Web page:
The first time I read this, I literally laughed out loud and almost snorted coffee out my nose. The tips on this list may sound like wild exaggerations, but I'm here to tell ya', they are not, which is why I guess I found the piece so funny. 

Thanks Damon for allowing me to share this and letting our blog readers gain some greater insights to just what kind of driving adventures we have here.

Saturday, July 19, 2014

Quick Bites - Part 2

When I posted Quick Bites - Part 1 last month, my intention was to do this second post in just a matter of days. Somehow those days flew right by me. So here, one month later, I finally got my act together to present another round of meals that have appeared on the Wright Table. 

Bacon, Egg and Shrimp Fried Rice - WOW! This turned out so well and tasted great. The bacon bits added nice crunch and saltiness, while the peas offered a sweet little pop. The smell of the ginger, soy sauce, and sesame oil was something I want in my kitchen more often. Just as an FYI, I don't have jasmine rice, so used regular old white rice. And I will go on the record to say I used a tad bit more bacon than the four ounces that were called for. This dish will definitely appear on the Wright Table again.

Carrot Spice Bread - You will not believe how good your kitchen will smell while the bread is baking! 

A look at the Carrot Spice Bread when cut. The recipe calls for icing on top, but I personally thought it would be overkill with the sugar and natural sweetness of the carrots in the bread itself. But hey, that's just me. 

This broccoli salad recipe was one I tagged on my Facebook timeline, much to the huge surprise of my husband and friends. It's super easy to make, and I actually kind of liked it, considering it's a vegetable. I could have cooked the broccoli just a teeny bit longer -- like 30 seconds. I'll come clean (again) and admit to crisping up some bacon to sprinkle over the top. To me this makes a nice change of pace from a regular green salad, especially when lettuce goes missing from the market. Would also make a great side dish.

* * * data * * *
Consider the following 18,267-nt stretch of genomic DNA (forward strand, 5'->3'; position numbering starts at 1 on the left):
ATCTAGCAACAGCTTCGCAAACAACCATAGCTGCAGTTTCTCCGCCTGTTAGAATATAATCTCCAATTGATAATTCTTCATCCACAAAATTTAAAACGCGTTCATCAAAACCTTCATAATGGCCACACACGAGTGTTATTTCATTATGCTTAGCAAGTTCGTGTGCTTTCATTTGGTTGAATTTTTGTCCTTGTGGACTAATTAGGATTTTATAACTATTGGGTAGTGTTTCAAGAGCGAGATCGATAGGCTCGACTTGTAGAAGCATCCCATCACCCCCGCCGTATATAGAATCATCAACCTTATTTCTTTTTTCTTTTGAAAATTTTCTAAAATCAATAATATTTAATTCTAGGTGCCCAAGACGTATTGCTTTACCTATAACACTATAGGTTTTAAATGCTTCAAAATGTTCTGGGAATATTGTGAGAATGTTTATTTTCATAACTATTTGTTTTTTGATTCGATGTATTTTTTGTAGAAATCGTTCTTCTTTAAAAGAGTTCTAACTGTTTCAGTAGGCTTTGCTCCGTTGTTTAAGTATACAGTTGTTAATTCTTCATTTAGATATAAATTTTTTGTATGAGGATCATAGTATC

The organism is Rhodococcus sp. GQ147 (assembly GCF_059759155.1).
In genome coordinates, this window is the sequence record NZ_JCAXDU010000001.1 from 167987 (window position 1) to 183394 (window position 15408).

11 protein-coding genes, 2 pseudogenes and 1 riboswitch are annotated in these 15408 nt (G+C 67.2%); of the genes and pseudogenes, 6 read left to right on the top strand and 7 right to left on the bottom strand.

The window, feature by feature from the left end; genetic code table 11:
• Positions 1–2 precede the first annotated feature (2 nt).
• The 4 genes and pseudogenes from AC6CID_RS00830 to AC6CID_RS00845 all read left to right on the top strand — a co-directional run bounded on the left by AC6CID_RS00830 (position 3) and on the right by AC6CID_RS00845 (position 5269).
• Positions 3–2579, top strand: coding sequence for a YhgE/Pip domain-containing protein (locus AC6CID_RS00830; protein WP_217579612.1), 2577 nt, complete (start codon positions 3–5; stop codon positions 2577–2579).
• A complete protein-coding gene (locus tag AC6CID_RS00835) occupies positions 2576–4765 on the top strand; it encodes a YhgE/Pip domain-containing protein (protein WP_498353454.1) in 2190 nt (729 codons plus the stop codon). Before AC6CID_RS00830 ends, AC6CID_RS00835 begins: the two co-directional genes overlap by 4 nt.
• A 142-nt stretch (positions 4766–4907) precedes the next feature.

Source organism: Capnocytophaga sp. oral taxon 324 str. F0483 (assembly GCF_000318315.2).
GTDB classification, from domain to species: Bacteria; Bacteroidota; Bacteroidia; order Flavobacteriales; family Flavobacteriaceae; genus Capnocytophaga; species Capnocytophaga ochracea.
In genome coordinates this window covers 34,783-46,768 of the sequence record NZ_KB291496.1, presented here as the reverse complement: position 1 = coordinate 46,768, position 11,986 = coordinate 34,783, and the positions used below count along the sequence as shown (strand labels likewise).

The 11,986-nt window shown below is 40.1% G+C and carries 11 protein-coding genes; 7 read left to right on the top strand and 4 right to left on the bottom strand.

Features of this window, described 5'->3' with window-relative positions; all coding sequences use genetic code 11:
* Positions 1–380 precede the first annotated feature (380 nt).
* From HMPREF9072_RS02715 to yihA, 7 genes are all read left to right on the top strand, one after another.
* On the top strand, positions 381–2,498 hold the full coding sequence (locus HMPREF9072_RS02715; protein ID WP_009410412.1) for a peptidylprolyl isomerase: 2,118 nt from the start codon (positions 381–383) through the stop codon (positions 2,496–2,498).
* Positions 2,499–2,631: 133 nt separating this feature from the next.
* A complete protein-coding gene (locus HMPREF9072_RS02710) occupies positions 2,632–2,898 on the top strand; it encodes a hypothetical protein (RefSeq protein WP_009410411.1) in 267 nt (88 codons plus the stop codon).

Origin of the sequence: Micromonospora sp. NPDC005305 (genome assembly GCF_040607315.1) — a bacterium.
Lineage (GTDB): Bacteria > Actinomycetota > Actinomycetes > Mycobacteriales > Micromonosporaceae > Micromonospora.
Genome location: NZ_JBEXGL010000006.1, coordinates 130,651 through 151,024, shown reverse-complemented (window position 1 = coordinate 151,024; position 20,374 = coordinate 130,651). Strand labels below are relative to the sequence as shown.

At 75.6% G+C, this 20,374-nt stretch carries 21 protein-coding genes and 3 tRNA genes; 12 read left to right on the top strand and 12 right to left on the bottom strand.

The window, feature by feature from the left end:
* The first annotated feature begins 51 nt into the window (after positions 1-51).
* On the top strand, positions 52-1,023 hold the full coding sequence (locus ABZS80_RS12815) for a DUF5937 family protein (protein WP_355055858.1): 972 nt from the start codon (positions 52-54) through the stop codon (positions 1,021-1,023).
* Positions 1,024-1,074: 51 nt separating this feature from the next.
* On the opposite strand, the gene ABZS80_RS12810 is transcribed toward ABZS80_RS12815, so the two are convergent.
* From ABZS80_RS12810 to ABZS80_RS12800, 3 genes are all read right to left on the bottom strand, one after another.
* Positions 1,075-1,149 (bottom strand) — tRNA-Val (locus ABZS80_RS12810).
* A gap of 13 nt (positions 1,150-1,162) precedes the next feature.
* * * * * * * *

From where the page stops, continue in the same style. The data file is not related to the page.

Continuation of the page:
Spicy Peanut and Sesame Noodles - I did my own riff on it, and we now have another "make again" dish to add to the mix. I thought I had sesame seeds, but it turns out I didn't. And of course, I couldn't find any in the few stores we stopped into. But I did have slivered almonds. Turns out they worked great for some nice crunch. Also couldn't find a red pepper, so subbed a green one. But let's discuss the sauce. It is awesome. You get a richness from the peanut butter, which if you didn't know that was one of ingredients, you would never guess. There's some nice heat from the Sriracha and everything just comes together nicely. Another nice thing is that it works well as a warm or room temp dish. Try this - you won't be sorry.

Banana Oatmeal Muffins - Made a batch of these not too long ago and was pleasantly surprised. Due to the rolled oats and whole wheat flour, these muffins are a bit denser than what you might be used to. The bananas and honey brought their sweetness to the mix, but I did cut back a bit on the amount of honey I used. We generally don't like overly sweet things, but add as much honey as to your liking. This is a great recipe for using up some of our banana crop as they ripen.

One day I made home made, whole wheat Farfalle (bow tie pasta). Easy-peasy and fun to do.

And, so those pasta pieces wouldn't be nekkid, I made a sauce that contained, among other things, red wine, chorizo, crushed red pepper, oregano, and a touch of cumin. 

Turned out great and we had leftover sauce for future pasta and pizzas.

So there you have it...food fun in Belize. Promise there will be more pics and recipes in the not-too-distant future. Really! Pinkie promise!